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Inaugural Factory of the Year competition to include future-proofing benchmark

AT Kearney partner and Africa MD Theo Sibiya

Global management consulting firm AT Kearney has officially launched the South African version of its internationally recognised ‘Factory of the Year’ competition and is urging domestic manufacturers to enter ahead of the August 20 deadline for submissions.

AT Kearney partner and Africa MD Theo Sibiya unveiled the competition at the 2018 edition of the Manufacturing Indaba, under way in Sandton.

Sibiya said the competition, which has been held in various other regions since the inaugural competition in Europe in 1992, was designed to recognise and foster operational excellence and was being pursued in partnership with the Manufacturing Circle and the Council for Scientific and Industrial Research (CSIR).

Creamer Media’s Engineering News has signed on as the media partner for the inaugural competition, with the winner to be announced in 2019.

Using a range of benchmarks, including a factory’s readiness for the so-called Fourth Industrial Revolution, participating factories will be assessed by an independent panel of judges.

A report will also be prepared in which the South African factories will be benchmarked against local and international peers in respect of various “drivers of production”.

In keeping with the Fourth Industrial Revolution theme, the 2019 trophy, which has been designed by Pixal 8 Media, will be 3D printed by the CSIR.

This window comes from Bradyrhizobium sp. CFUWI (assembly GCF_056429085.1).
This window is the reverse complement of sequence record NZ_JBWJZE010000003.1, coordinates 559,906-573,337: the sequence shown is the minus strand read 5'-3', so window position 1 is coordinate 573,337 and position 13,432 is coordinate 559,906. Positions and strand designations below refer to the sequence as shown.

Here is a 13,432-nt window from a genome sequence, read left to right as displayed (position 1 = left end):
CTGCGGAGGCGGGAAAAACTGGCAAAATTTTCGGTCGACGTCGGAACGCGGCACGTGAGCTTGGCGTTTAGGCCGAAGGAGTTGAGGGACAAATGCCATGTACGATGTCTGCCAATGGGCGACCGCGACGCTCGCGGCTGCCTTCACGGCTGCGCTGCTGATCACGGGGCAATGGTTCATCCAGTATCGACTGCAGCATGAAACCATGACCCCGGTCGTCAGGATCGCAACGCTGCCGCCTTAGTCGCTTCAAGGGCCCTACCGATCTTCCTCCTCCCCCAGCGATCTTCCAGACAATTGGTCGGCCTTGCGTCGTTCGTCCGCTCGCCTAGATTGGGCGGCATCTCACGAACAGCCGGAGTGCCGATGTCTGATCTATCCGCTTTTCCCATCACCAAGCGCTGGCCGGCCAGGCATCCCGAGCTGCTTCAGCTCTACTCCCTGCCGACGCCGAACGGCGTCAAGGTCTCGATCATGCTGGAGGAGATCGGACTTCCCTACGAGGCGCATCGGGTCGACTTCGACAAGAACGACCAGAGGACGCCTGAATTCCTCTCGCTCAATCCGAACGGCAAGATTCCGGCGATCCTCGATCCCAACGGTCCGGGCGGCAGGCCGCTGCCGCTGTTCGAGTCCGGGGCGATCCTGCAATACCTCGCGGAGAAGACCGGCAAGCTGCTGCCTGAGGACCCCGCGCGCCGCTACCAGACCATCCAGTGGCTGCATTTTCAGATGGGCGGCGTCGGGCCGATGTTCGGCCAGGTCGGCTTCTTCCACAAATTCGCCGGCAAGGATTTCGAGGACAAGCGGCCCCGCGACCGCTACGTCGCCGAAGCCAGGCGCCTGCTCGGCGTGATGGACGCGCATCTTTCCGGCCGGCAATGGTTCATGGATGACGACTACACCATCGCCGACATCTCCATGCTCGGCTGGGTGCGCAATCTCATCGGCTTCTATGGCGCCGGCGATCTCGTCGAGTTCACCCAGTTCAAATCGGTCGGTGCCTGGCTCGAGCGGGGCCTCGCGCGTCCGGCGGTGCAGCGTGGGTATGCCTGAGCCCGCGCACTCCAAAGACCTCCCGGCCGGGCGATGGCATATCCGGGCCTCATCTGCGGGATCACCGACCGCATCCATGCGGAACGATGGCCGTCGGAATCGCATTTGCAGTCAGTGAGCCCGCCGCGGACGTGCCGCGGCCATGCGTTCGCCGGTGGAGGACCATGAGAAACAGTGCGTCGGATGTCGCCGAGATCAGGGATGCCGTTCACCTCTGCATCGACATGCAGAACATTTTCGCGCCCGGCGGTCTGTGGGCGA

Manufacturing Circle’s Ayanda Mngadi, who is an executive at aluminium re-roller Hulamin, said future-proofing domestic industry would also increasingly demand a lowering the carbon footprint of South African-made products.

She warned that, unless the country reduced its dependence on coal, some exports could become vulnerable to being labelled as “dirty”. Hulamin was particularly concerned about prospects for semi-fabricated aluminium products used by electric vehicle manufacturers in the US and Europe.

Therefore, the Manufacturing Circle would actively campaign for the development of a new natural gas pipeline from the Rovuma basin in Mozambique to South Africa, as the gas would compliment variable renewable energy plants in lowering South Africa carbon emissions.

“Government should consider investment in catalytic projects, such as a new natural gas pipeline from Rovuma in Mozambique to South Africa, using steel and pipe manufactured locally, to lower the cost of natural gas,” Mngadi argued.

She warned that the embattled manufacturing sector, whose economic contribution had fallen to only 12% of gross domestic product, was at a “crucial juncture” and that there was, thus, a need for bold action to reinvigorate industry and to create jobs.

The first priority, she said, should be the prevention of further de-industrialisation in rust belts such as the Vaal Triangle by boosting domestic demand to raise utilisation rates. Without significant new demand, manufacturing investment rates would remain weak and the risk of premature de-industrialisation would increase.

However, domestic industry also had to prepare for the disruptive changes associated with the Fourth Industrial Revolution, which presented both opportunities and threats.

Volkswagen South Africa MD Thomas Schaefer said that, while the technological advances were beneficial to automotive producers in countries where labour was scarce, it would pose a dilemma for South Africa, which was seeking to increase job-rich investment.

The solution, he said, resided primarily in increasing South Africa’s penetration of the growing African market, where vehicle penetration levels remained extremely low by global standards.

“We need to grow into Africa to ensure that South African industry remains in place. If we don’t get that right, we might as well say good-bye to industry,” Schaefer warned.